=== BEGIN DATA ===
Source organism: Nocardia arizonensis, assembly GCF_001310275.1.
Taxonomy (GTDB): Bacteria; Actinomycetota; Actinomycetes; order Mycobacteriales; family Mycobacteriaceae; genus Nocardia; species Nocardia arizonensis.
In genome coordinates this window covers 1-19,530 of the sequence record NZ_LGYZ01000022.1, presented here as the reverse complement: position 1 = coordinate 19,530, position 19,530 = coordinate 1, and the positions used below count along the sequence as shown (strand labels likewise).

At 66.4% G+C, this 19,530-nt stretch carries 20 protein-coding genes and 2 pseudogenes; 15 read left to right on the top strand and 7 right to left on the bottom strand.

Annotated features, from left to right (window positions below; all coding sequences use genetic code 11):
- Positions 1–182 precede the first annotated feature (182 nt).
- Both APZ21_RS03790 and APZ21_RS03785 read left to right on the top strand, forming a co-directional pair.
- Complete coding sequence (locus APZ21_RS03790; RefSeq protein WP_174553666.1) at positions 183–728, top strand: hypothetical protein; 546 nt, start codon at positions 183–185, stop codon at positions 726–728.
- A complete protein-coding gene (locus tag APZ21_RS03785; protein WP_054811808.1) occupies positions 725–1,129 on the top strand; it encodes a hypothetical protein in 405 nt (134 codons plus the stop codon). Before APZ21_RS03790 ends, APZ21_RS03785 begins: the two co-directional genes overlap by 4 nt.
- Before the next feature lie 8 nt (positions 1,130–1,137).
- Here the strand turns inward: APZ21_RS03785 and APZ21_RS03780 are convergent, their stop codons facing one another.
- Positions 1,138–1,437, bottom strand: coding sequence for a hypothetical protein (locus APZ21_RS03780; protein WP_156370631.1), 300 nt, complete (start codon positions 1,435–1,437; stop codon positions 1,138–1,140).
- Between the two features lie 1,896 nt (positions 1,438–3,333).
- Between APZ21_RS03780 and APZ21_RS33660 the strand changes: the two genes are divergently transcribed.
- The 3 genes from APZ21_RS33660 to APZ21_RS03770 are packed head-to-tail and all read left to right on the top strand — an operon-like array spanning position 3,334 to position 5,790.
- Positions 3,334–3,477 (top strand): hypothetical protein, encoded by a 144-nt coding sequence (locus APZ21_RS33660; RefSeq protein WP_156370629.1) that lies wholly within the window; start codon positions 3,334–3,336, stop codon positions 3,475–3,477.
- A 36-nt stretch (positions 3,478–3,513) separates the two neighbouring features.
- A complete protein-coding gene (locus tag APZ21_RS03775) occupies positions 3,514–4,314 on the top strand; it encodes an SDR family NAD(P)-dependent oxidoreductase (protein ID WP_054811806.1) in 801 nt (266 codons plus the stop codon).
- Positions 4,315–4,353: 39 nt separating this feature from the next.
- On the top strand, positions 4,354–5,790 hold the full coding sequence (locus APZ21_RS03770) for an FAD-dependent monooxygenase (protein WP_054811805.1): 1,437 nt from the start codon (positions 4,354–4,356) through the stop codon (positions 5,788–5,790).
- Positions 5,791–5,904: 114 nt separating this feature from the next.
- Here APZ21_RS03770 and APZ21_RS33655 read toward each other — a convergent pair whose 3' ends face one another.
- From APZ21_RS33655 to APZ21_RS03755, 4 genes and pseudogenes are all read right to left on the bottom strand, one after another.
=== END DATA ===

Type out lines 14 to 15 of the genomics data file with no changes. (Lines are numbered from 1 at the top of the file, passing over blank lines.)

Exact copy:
- Between APZ21_RS03780 and APZ21_RS33660 the strand changes: the two genes are divergently transcribed.
- The 3 genes from APZ21_RS33660 to APZ21_RS03770 are packed head-to-tail and all read left to right on the top strand — an operon-like array spanning position 3,334 to position 5,790.